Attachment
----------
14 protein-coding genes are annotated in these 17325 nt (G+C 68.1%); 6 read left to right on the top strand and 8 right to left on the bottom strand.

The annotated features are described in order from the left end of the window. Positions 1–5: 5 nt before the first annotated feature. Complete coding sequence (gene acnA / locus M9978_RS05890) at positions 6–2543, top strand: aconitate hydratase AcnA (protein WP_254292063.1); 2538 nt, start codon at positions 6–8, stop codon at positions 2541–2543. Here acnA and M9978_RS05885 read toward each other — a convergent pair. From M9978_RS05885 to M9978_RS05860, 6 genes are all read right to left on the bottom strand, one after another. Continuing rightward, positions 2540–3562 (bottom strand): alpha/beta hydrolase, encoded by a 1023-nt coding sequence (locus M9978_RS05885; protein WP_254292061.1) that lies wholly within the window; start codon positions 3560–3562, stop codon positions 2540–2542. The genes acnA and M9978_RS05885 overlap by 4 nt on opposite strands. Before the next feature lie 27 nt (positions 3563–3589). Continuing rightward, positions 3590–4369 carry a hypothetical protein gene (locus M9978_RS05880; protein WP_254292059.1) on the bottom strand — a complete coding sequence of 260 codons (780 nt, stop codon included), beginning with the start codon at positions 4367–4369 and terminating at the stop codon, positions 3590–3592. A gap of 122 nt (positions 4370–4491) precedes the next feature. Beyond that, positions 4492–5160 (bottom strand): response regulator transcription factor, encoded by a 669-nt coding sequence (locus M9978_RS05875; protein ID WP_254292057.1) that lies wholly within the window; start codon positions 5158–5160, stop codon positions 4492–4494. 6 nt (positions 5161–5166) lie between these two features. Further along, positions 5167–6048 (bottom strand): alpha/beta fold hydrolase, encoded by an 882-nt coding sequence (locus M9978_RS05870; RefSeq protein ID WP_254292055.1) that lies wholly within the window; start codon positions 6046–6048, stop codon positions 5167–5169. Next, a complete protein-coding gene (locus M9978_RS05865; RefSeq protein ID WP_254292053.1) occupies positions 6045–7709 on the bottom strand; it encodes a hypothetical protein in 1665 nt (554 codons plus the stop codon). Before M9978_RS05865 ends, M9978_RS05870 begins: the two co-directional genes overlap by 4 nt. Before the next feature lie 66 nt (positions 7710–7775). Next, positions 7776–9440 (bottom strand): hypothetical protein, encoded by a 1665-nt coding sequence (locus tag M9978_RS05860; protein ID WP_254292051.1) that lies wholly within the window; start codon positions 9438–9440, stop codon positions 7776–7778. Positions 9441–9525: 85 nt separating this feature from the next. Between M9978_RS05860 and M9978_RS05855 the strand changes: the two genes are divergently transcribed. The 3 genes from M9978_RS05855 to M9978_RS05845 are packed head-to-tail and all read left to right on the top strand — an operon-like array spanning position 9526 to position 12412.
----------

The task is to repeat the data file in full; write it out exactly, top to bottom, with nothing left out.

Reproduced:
14 protein-coding genes are annotated in these 17325 nt (G+C 68.1%); 6 read left to right on the top strand and 8 right to left on the bottom strand.

The annotated features are described in order from the left end of the window. Positions 1–5: 5 nt before the first annotated feature. Complete coding sequence (gene acnA / locus M9978_RS05890) at positions 6–2543, top strand: aconitate hydratase AcnA (protein WP_254292063.1); 2538 nt, start codon at positions 6–8, stop codon at positions 2541–2543. Here acnA and M9978_RS05885 read toward each other — a convergent pair. From M9978_RS05885 to M9978_RS05860, 6 genes are all read right to left on the bottom strand, one after another. Continuing rightward, positions 2540–3562 (bottom strand): alpha/beta hydrolase, encoded by a 1023-nt coding sequence (locus M9978_RS05885; protein WP_254292061.1) that lies wholly within the window; start codon positions 3560–3562, stop codon positions 2540–2542. The genes acnA and M9978_RS05885 overlap by 4 nt on opposite strands. Before the next feature lie 27 nt (positions 3563–3589). Continuing rightward, positions 3590–4369 carry a hypothetical protein gene (locus M9978_RS05880; protein WP_254292059.1) on the bottom strand — a complete coding sequence of 260 codons (780 nt, stop codon included), beginning with the start codon at positions 4367–4369 and terminating at the stop codon, positions 3590–3592. A gap of 122 nt (positions 4370–4491) precedes the next feature. Beyond that, positions 4492–5160 (bottom strand): response regulator transcription factor, encoded by a 669-nt coding sequence (locus M9978_RS05875; protein ID WP_254292057.1) that lies wholly within the window; start codon positions 5158–5160, stop codon positions 4492–4494. 6 nt (positions 5161–5166) lie between these two features. Further along, positions 5167–6048 (bottom strand): alpha/beta fold hydrolase, encoded by an 882-nt coding sequence (locus M9978_RS05870; RefSeq protein ID WP_254292055.1) that lies wholly within the window; start codon positions 6046–6048, stop codon positions 5167–5169. Next, a complete protein-coding gene (locus M9978_RS05865; RefSeq protein ID WP_254292053.1) occupies positions 6045–7709 on the bottom strand; it encodes a hypothetical protein in 1665 nt (554 codons plus the stop codon). Before M9978_RS05865 ends, M9978_RS05870 begins: the two co-directional genes overlap by 4 nt. Before the next feature lie 66 nt (positions 7710–7775). Next, positions 7776–9440 (bottom strand): hypothetical protein, encoded by a 1665-nt coding sequence (locus tag M9978_RS05860; protein ID WP_254292051.1) that lies wholly within the window; start codon positions 9438–9440, stop codon positions 7776–7778. Positions 9441–9525: 85 nt separating this feature from the next. Between M9978_RS05860 and M9978_RS05855 the strand changes: the two genes are divergently transcribed. The 3 genes from M9978_RS05855 to M9978_RS05845 are packed head-to-tail and all read left to right on the top strand — an operon-like array spanning position 9526 to position 12412.